The first outing that I was part of with the group was on Mayday 2012.  They had a booth set up near the may pole and were handing out literature about the current war on women.  During the Mayday celebration I was able to meet many great people and get some firsthand experience as to how the media can slant any story to what they want the general public to see.  I digress; we will save that conversation for another day.  The WHORES table was great and they were even able to get up in front of the mob of people and share some of their stories.

The equality rally in Denver, Colorado on October 6th is set to be a kind of show in force here in Colorado that there are people who do have a voice and will come together in solidarity to use their voices.  They walk together and shout that they are in control of their bodies and that no man should have or try and take control for something that is not theirs nor have any experience with.  But these wars on women’s issues are not the only topics that will be covered at the march.  It is an equality march, meaning that every person who attends at least leans toward creating and treating each gender as an equal.  This is not to segregate any of the LGBTQ supporters.  No matter what your gender, all should be treated as an equal.  This means anything from stopping legislation on reproductive health to removing the stigma that a father cannot be a stay at home parent, or that in a case such as that the child will somehow turnout differently than if the mother was the one staying home.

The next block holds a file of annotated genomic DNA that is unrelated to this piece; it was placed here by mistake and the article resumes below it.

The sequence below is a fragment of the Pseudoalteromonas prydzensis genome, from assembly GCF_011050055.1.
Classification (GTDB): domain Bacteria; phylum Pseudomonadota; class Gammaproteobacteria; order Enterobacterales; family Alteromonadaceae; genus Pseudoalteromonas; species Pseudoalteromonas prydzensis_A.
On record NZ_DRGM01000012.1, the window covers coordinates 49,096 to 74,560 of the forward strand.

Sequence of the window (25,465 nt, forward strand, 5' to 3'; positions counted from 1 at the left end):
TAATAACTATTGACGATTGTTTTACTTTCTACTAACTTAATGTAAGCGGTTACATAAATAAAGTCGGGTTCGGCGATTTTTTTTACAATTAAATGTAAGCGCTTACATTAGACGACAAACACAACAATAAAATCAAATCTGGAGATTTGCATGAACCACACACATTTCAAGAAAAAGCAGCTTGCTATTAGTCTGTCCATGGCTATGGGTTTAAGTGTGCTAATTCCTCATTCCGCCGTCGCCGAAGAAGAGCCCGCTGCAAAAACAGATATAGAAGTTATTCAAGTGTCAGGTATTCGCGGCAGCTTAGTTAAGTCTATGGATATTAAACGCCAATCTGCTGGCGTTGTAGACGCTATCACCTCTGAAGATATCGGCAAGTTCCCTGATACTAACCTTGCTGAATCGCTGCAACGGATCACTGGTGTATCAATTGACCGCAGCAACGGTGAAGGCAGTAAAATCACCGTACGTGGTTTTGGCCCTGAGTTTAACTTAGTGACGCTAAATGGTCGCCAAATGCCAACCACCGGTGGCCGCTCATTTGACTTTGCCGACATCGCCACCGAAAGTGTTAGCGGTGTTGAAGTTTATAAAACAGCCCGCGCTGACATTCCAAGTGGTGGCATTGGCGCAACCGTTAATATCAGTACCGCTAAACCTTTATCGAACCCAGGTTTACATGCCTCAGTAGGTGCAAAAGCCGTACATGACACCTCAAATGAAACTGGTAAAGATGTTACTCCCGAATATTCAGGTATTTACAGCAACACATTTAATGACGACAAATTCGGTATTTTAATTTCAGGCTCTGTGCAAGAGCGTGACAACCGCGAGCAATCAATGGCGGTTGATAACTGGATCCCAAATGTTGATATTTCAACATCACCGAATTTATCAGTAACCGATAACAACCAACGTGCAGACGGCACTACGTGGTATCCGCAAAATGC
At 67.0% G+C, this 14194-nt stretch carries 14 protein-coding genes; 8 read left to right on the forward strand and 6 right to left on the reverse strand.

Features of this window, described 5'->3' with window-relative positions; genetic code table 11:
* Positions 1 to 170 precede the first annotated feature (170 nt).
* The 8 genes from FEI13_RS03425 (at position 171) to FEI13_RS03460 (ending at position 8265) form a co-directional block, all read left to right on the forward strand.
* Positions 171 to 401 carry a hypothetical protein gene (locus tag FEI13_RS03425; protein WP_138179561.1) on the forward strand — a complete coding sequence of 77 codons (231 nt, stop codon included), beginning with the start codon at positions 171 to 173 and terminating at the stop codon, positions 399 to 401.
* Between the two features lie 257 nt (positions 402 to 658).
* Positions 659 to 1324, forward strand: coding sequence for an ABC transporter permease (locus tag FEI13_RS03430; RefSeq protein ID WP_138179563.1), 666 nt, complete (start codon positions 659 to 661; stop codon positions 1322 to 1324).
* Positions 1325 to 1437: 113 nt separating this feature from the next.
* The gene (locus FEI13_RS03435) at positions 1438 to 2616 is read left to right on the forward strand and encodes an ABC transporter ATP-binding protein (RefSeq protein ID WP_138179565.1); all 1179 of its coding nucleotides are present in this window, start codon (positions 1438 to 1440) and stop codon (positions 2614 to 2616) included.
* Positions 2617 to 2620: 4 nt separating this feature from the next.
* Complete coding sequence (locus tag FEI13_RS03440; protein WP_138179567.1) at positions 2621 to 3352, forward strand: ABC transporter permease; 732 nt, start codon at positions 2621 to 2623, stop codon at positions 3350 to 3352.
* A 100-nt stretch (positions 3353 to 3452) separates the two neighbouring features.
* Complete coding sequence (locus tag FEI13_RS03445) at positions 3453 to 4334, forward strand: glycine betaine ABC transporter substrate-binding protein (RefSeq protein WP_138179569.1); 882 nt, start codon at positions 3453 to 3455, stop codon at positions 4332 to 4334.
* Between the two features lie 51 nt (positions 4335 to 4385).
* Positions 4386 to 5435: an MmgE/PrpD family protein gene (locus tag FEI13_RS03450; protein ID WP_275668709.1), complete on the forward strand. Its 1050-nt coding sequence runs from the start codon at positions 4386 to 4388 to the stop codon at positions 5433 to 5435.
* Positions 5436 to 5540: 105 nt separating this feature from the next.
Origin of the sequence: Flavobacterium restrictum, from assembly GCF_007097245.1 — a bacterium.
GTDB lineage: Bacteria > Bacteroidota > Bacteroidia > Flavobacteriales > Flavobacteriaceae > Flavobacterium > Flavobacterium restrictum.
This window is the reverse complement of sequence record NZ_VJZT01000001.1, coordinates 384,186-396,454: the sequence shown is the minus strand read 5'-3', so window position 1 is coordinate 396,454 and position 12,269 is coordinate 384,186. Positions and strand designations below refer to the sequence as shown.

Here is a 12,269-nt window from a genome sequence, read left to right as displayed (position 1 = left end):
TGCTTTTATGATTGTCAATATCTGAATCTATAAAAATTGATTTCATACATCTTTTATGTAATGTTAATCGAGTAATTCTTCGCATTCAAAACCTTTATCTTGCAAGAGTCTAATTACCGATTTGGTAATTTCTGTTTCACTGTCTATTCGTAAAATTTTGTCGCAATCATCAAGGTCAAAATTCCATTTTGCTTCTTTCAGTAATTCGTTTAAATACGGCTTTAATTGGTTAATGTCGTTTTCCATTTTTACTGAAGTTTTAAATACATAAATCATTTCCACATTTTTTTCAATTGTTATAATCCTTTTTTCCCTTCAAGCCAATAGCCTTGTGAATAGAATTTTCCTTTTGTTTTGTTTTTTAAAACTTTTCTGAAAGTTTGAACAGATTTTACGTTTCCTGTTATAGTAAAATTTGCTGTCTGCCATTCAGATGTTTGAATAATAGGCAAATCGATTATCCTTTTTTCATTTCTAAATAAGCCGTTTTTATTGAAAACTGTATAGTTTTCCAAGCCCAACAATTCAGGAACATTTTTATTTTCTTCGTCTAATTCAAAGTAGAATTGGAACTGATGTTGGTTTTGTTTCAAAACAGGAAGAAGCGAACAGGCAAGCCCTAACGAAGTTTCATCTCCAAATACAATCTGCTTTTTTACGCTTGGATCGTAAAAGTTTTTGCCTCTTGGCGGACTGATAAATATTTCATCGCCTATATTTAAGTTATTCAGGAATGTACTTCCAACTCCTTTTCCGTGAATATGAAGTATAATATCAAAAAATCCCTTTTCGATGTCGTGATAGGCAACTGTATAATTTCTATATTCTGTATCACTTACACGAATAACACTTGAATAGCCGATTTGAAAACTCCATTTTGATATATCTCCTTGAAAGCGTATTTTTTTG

Back to the sign making, we created signs that read:  Make Love, Not War on Women, Keep Your Laws Off my Body, I Can Say Vagina, Sexism is a Social Disease, and My Choice My Right.  I am looking forward to seeing the turn out for the march and see how much support we have on these issues here in Colorado.  We are all free and should be treated as such.  We are all equal.

After the Showing

We were able to have our first showing of “The Invisible War” last night.  Our showing was a closed one that was intended to be by invitation only.  It went over with only a few speed bumps.  The DVD player in the facility was hot and caused the film to skip and freeze a few times but from the talking of those involved this did not detract from the experience too much.  The pauses were either a comedic relief of added to the suspense of the viewing and as the room was mostly women it may have been a good thing.

The film stirred quite a few emotions in many of the people who attended, everything from anger to a kind of laughter about how the military dealt with these types of issues.  The anger is warranted and understood but the laughter stemmed from the misunderstanding of how the military and civilian worlds differed.  It seems that most of the women that were at the viewing had not gained much experience dealing with the military of people in the military, this lead to a sizeable gap of knowledge between the four vets and the 12 civilians but it was one that we were able to work through before we broke for the night.

All in all I feel that this was a great event and one that we look forward to putting on again.  I do have to give a shout out to one of the people who gave me a push to get things moving along; Graham, thank you for everything you have done to get things moving out here.